As I curled up in my pajamas, I stared at the ceiling and prayed, “Tomorrow, right? Can you help tomorrow be a better day? So I won’t yell and they won’t yell and it will all be good. Right?” I decided to rest in Lamentations 3:22-23 myself right into tomorrow:

The steadfast love of the Lord never ceases
his mercies never come to an end;
they are new every morning;
great is your faithfulness.

Sometimes I think of Jesus as a spiritual pill to administer, one that will erase symptoms after a good night’s rest. It isn’t exactly wrong. Jesus does heal. He does rejuvenate. He does take away pain. So I prayed and was very sure that the next morning would be better.

And lo, I woke up. And nope. It was not any better.

For some reason, my sour mood now seemed to be taking up real estate in my head and in my children’s heads, and even I dare say, the dog’s fuzzy little head. Usually Hosmer is all waggy tailed and “YOU ARE THE BEST I LOVE YOU EVERY MINUTE” with me, but this day he just glared at me and refused to fetch.

The cats were in on this too, but they always act that way.

I stomped through breakfast, slamming down Cheerios and juice. The boys hunched over their bowls like tiny vultures in Star Wars pajamas. Even their chewing sounded grumpy. Outside, it was overcast. Inside was too. In short, we were all doomed.

I certainly didn’t feel privy to any new mercies. I kind of wanted to give my day a good thump, in hopes that my mercies would light up and start working correctly.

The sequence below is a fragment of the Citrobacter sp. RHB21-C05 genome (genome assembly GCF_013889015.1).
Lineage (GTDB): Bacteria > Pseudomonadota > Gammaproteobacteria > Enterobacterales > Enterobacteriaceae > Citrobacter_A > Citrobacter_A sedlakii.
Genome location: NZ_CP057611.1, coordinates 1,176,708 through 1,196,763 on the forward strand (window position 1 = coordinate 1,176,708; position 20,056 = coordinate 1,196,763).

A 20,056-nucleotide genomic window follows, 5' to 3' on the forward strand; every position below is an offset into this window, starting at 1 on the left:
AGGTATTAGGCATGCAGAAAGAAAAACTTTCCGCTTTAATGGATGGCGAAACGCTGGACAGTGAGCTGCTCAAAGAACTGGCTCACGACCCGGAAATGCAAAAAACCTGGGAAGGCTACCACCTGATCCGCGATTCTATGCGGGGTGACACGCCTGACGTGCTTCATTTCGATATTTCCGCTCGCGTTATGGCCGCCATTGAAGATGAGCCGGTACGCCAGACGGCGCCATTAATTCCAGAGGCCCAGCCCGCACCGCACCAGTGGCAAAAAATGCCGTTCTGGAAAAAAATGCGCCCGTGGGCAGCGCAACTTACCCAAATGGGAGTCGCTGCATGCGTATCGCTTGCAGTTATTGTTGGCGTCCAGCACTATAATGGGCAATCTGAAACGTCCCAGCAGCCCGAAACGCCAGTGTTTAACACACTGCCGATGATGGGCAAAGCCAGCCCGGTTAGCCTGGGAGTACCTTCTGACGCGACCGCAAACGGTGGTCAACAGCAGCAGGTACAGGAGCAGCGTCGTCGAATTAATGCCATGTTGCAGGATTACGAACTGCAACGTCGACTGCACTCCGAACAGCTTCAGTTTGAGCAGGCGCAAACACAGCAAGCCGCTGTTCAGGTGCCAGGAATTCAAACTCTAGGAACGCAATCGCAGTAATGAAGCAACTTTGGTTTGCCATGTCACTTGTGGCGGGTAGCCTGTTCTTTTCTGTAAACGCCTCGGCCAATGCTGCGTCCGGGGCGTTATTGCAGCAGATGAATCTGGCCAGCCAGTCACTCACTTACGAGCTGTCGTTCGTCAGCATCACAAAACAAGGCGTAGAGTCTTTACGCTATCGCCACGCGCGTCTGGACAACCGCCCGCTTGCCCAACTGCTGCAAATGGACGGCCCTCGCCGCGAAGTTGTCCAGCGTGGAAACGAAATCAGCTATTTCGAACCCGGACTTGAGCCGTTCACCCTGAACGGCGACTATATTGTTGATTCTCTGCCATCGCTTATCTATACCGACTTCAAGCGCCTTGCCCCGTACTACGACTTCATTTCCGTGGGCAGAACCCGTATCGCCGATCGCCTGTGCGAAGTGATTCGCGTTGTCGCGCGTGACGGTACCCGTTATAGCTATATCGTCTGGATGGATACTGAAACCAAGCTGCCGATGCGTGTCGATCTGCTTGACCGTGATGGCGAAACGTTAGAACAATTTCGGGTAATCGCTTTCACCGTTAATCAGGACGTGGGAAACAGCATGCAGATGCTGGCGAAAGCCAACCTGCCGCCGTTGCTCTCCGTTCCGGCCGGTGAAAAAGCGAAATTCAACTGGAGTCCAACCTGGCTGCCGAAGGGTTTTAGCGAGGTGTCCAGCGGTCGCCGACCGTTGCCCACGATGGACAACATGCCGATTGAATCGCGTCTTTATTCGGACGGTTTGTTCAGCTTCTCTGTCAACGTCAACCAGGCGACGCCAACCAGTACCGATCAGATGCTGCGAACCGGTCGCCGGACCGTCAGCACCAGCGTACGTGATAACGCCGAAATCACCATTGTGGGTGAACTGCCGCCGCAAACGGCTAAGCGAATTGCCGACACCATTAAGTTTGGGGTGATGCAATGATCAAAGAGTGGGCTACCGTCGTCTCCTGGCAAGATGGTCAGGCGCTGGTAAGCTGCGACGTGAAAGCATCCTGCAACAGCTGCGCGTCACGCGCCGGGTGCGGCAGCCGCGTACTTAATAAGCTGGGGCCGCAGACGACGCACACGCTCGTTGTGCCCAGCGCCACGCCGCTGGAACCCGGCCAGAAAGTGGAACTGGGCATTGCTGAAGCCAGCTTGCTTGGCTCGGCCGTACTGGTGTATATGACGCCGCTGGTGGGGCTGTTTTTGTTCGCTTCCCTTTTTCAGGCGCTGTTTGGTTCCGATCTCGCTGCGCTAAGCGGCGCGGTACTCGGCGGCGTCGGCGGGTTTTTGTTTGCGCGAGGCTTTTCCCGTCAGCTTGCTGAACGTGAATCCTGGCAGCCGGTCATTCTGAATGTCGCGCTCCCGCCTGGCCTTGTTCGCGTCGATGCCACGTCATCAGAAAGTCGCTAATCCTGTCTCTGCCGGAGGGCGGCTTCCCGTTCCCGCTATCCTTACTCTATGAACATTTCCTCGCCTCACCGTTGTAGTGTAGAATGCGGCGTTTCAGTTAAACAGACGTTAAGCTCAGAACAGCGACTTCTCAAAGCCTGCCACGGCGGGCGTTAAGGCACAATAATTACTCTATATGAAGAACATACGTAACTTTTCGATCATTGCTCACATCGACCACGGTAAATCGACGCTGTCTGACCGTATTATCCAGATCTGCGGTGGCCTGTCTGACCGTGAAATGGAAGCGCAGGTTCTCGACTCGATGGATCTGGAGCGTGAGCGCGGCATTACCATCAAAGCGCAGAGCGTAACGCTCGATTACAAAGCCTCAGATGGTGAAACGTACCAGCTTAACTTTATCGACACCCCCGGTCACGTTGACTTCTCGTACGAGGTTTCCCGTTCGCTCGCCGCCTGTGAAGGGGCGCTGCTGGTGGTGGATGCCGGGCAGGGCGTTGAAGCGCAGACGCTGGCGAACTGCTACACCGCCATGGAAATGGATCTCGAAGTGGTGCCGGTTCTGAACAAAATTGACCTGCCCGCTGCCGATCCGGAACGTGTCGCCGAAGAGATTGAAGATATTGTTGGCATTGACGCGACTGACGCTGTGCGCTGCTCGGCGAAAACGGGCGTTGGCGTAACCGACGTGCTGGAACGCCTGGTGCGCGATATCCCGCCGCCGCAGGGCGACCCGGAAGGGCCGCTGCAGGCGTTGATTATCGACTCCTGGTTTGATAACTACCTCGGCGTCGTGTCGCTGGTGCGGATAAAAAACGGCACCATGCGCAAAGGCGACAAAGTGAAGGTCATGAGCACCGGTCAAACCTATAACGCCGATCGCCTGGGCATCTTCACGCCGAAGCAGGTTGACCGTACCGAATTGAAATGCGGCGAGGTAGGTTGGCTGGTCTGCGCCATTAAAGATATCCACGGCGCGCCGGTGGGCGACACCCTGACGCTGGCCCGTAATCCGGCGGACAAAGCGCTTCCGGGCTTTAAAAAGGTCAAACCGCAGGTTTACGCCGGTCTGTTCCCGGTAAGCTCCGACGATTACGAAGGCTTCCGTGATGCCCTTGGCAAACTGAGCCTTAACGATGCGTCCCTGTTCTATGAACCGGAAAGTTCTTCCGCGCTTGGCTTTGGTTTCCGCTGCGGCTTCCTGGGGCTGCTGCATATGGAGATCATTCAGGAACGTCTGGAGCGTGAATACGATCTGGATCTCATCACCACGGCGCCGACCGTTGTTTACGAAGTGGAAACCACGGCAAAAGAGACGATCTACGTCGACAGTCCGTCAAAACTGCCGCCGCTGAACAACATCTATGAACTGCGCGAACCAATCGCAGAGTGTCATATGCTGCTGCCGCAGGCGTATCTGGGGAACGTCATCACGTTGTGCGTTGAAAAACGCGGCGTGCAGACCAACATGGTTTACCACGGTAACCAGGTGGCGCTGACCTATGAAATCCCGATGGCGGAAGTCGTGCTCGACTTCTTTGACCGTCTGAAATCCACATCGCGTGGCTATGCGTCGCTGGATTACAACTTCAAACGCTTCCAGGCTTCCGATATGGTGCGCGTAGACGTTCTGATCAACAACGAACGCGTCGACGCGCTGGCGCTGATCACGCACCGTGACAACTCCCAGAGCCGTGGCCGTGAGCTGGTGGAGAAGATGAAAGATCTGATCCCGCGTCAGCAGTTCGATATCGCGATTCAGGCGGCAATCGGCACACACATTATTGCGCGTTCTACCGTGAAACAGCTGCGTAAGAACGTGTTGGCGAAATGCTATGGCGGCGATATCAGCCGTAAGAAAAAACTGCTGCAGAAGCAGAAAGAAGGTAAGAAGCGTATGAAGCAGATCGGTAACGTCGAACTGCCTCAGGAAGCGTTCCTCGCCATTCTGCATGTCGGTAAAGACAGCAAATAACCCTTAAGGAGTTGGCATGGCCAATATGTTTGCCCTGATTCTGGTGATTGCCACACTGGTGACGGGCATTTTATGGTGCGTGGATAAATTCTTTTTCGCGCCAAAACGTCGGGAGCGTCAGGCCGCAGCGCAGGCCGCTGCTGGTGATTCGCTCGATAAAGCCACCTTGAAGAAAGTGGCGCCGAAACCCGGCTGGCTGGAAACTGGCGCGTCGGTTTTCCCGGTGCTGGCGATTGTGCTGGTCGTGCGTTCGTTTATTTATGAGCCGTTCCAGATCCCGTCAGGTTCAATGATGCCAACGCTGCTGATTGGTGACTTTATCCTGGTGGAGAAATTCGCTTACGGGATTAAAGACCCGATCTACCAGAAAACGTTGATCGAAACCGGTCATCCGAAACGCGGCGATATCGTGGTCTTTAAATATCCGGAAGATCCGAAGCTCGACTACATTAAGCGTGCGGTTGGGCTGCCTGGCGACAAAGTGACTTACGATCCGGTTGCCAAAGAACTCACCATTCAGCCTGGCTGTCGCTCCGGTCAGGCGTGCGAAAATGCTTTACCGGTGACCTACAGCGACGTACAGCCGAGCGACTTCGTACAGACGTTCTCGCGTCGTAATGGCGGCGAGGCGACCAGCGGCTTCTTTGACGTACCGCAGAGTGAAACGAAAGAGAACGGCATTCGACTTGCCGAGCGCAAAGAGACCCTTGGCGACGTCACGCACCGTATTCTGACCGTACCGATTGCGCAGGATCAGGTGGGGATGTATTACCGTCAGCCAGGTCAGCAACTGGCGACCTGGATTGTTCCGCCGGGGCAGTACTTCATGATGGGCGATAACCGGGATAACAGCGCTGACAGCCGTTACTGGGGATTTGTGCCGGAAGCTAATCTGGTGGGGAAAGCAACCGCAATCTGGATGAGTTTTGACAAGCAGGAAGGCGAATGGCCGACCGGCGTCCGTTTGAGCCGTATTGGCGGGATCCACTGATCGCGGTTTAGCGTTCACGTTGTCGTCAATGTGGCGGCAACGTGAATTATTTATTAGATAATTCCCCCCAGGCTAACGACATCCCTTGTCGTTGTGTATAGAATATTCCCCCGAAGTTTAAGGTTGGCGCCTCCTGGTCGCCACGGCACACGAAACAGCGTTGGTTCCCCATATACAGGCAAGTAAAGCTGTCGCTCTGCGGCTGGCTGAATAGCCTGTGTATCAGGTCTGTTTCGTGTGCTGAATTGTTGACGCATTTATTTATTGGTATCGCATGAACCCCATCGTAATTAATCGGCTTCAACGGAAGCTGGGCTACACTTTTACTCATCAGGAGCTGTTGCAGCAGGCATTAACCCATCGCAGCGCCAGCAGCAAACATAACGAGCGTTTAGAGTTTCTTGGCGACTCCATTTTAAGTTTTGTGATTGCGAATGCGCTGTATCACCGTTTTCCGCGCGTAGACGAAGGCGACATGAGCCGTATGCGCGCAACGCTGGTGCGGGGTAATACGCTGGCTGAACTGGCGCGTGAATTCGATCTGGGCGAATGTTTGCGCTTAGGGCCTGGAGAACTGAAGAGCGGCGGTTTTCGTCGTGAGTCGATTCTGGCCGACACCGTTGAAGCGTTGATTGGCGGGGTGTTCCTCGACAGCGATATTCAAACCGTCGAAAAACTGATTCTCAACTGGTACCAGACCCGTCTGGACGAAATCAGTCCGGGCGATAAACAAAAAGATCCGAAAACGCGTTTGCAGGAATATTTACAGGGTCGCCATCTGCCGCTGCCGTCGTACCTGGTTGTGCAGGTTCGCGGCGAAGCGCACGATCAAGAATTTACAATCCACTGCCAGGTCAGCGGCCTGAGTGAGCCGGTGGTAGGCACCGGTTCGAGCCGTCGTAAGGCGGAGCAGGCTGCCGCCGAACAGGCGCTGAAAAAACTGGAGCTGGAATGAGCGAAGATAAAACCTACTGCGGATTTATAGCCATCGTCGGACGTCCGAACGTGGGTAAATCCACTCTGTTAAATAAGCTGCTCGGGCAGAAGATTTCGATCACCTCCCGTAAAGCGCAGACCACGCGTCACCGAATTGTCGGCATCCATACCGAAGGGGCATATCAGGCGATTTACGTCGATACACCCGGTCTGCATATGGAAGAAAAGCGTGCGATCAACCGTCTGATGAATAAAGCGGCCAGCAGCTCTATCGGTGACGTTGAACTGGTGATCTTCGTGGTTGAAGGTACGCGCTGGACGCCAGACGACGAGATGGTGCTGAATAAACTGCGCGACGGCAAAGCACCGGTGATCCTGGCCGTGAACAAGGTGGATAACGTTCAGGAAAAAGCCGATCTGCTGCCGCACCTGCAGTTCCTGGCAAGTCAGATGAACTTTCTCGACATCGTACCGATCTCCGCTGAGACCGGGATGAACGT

What I wanted was for God to be my universal reset button.

God, I am pretty sure, wanted something entirely different. Such as:

1. My biblical knowledge to go beyond sticking verses on my woes like spiritual Band-aids.
2. My feelings to stop demanding those Band-aids fifteen million times a day.
3. His very, very best for me. Of course.

I know feelings aren’t inconsequential. After all, God created them in the first place. But that day I think I was misunderstanding “mercy.” I looked at mercy as something soft and fluffy, lofted at me from above. I wanted mercy to wrap me in a happy glow.

When my kids first started playing our time-sucking Wii game, they kept mixing up who had which remote. So, one child would be wildly swinging away with no results, while the cursor still managed to move all over the screen.

We didn’t understand this phantom movement until we understood the controllers a bit better. It might be a bit of a stretch, but I think tbe whole mercy thing works the same way. We aren’t in charge of how it moves. But it sure can be disconcerting to watch. God’s mercies are there in the midst of the chaos, no matter what I do, or feel, or believe.

Eternity, restitution, endless heapings of love. Sunrises. Puppies. The best listening. The best plans. Our peace. These are the mercies enacted upon us.

These mercies are new every morning, and every night, and our feelings have nothing to do with it.

Once I realized that, I felt a whole lot better.

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About the Author

Dana Bowman is a wife, mother, teacher, writer, and runner. She has been published in numerous magazines, and is the proud author at Momsieblog.com. Her book, Bottled: How to Survive Early Recovery, published by Central Recovery Press, is now available. One day, she hopes to master the skill of making sure all dessert apportionment is completely equal.